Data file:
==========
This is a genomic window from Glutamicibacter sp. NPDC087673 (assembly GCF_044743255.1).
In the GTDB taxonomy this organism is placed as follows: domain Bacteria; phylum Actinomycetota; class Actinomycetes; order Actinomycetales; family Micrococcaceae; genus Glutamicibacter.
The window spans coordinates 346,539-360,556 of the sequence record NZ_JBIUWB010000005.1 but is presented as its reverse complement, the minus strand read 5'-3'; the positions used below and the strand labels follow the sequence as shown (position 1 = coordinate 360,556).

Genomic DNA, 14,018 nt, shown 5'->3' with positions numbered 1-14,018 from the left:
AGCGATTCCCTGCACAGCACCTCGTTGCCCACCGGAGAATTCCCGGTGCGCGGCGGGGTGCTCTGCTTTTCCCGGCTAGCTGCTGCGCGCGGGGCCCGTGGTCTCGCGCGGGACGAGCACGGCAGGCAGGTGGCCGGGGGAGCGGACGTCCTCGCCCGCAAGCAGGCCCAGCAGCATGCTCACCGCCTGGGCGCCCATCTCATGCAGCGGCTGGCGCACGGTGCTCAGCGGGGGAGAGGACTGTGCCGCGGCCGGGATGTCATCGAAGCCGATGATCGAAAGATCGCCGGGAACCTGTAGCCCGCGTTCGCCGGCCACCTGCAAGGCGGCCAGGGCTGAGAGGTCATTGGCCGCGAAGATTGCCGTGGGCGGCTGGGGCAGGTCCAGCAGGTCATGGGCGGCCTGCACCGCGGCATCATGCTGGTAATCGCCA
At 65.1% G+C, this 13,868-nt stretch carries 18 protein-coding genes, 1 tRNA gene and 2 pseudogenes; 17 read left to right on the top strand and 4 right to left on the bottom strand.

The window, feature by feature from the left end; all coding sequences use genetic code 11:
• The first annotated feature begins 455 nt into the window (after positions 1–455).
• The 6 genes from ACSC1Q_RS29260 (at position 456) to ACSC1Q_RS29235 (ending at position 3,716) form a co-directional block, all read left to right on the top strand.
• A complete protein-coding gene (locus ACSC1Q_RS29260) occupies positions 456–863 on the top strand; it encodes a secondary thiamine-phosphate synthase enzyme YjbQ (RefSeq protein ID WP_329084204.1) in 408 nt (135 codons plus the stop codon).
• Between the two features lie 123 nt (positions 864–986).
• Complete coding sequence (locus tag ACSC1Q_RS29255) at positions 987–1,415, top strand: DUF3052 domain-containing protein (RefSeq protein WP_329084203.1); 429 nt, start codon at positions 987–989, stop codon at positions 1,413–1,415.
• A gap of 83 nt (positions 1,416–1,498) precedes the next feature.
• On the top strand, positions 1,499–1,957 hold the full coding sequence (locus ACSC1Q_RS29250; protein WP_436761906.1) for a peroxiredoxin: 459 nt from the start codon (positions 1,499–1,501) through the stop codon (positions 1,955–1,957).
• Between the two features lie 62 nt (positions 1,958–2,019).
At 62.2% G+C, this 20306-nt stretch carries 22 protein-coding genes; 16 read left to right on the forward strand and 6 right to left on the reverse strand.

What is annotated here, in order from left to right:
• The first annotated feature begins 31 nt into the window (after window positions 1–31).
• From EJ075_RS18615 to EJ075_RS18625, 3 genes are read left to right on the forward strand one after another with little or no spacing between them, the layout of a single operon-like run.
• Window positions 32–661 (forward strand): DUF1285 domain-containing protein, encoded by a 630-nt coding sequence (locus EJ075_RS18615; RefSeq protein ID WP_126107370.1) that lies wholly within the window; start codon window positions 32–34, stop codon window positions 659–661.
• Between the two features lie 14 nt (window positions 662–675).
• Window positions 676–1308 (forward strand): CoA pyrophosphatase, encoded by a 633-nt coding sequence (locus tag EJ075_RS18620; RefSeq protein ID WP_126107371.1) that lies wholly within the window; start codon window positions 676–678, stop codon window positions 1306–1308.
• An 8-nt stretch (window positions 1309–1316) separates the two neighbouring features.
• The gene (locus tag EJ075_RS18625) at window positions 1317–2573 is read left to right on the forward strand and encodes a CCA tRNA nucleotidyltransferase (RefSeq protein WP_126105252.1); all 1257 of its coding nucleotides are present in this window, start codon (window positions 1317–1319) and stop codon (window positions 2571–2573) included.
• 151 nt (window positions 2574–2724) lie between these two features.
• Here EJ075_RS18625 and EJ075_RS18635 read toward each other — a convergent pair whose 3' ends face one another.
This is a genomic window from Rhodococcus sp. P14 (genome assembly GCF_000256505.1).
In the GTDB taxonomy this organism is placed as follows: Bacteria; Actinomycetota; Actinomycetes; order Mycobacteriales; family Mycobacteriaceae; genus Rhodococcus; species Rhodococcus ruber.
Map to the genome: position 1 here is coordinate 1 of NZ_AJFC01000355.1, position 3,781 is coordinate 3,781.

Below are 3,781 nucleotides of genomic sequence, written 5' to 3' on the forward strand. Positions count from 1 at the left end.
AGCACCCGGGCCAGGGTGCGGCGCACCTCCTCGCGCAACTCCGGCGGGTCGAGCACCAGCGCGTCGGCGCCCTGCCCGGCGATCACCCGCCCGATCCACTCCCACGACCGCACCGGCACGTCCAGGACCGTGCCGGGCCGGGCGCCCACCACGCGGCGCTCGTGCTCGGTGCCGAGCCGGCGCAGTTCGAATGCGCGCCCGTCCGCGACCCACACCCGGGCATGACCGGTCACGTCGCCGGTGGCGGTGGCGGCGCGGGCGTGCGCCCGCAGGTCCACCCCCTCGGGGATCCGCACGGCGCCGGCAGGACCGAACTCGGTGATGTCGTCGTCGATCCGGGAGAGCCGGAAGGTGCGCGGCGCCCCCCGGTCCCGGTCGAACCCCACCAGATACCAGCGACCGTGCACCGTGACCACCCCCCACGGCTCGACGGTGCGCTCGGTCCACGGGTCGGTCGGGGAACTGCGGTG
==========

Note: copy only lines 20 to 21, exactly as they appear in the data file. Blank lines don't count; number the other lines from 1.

• Window positions 32–661 (forward strand): DUF1285 domain-containing protein, encoded by a 630-nt coding sequence (locus EJ075_RS18615; RefSeq protein ID WP_126107370.1) that lies wholly within the window; start codon window positions 32–34, stop codon window positions 659–661.
• Between the two features lie 14 nt (window positions 662–675).